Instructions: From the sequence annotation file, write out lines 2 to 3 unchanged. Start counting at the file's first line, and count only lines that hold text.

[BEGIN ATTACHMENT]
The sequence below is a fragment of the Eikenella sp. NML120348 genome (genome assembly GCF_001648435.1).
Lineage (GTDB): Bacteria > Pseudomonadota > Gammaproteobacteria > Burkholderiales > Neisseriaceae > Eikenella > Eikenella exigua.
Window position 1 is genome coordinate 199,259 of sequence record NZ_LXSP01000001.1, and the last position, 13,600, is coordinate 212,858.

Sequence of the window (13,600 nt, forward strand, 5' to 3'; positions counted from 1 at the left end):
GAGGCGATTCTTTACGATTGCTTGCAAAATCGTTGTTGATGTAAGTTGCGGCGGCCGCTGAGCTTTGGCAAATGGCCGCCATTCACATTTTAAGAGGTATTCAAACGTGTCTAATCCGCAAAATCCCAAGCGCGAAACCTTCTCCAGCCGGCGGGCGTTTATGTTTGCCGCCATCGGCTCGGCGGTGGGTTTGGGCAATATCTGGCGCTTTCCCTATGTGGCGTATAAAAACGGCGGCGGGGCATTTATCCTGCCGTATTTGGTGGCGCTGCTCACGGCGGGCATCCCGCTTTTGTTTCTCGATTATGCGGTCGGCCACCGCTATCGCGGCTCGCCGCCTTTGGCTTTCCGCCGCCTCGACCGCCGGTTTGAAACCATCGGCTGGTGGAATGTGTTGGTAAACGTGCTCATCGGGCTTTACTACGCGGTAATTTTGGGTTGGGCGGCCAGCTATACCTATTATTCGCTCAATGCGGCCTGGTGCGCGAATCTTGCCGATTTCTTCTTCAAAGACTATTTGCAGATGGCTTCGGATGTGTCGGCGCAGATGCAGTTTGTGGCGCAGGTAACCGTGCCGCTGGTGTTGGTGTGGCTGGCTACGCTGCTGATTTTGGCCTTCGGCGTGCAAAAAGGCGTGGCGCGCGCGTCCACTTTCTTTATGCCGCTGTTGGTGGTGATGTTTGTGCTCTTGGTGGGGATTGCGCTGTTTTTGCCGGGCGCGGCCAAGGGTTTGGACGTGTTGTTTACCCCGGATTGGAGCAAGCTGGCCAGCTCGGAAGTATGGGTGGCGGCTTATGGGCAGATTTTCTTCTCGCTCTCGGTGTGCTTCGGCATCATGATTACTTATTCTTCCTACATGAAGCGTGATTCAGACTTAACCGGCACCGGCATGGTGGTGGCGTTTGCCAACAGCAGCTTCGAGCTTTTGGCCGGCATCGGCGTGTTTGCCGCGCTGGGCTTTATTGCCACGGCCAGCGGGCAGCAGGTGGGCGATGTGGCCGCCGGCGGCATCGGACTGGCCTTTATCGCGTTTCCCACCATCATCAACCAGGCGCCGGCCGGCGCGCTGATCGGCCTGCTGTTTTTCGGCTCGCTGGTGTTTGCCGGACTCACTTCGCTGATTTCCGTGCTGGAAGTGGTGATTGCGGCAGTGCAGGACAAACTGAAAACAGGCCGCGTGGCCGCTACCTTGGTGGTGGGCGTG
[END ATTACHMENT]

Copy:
Lineage (GTDB): Bacteria > Pseudomonadota > Gammaproteobacteria > Burkholderiales > Neisseriaceae > Eikenella > Eikenella exigua.
Window position 1 is genome coordinate 199,259 of sequence record NZ_LXSP01000001.1, and the last position, 13,600, is coordinate 212,858.